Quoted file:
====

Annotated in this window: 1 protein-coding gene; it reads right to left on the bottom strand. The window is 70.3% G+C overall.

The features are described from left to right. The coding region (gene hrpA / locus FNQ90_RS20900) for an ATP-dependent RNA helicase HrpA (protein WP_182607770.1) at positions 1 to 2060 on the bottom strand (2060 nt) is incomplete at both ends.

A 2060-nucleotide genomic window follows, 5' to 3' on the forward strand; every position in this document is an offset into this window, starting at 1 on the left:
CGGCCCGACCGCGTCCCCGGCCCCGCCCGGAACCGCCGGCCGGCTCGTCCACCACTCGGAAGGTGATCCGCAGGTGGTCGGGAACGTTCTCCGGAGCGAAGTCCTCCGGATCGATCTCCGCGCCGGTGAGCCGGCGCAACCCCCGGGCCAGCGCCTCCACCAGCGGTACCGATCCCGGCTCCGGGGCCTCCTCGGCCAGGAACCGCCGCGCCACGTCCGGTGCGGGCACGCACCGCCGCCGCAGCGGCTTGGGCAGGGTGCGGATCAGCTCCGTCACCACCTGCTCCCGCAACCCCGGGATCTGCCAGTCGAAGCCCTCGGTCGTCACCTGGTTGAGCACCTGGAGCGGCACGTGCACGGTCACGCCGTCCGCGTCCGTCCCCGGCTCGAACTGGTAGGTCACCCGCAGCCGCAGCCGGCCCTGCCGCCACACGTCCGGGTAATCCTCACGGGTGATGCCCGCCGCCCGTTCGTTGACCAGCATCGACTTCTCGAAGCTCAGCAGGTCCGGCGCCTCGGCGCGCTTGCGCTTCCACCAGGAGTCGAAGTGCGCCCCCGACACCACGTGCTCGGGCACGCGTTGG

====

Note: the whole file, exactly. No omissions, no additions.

Annotated in this window: 1 protein-coding gene; it reads right to left on the bottom strand. The window is 70.3% G+C overall.

The features are described from left to right. The coding region (gene hrpA / locus FNQ90_RS20900) for an ATP-dependent RNA helicase HrpA (protein WP_182607770.1) at positions 1 to 2060 on the bottom strand (2060 nt) is incomplete at both ends.

A 2060-nucleotide genomic window follows, 5' to 3' on the forward strand; every position in this document is an offset into this window, starting at 1 on the left:
CGGCCCGACCGCGTCCCCGGCCCCGCCCGGAACCGCCGGCCGGCTCGTCCACCACTCGGAAGGTGATCCGCAGGTGGTCGGGAACGTTCTCCGGAGCGAAGTCCTCCGGATCGATCTCCGCGCCGGTGAGCCGGCGCAACCCCCGGGCCAGCGCCTCCACCAGCGGTACCGATCCCGGCTCCGGGGCCTCCTCGGCCAGGAACCGCCGCGCCACGTCCGGTGCGGGCACGCACCGCCGCCGCAGCGGCTTGGGCAGGGTGCGGATCAGCTCCGTCACCACCTGCTCCCGCAACCCCGGGATCTGCCAGTCGAAGCCCTCGGTCGTCACCTGGTTGAGCACCTGGAGCGGCACGTGCACGGTCACGCCGTCCGCGTCCGTCCCCGGCTCGAACTGGTAGGTCACCCGCAGCCGCAGCCGGCCCTGCCGCCACACGTCCGGGTAATCCTCACGGGTGATGCCCGCCGCCCGTTCGTTGACCAGCATCGACTTCTCGAAGCTCAGCAGGTCCGGCGCCTCGGCGCGCTTGCGCTTCCACCAGGAGTCGAAGTGCGCCCCCGACACCACGTGCTCGGGCACGCGTTGG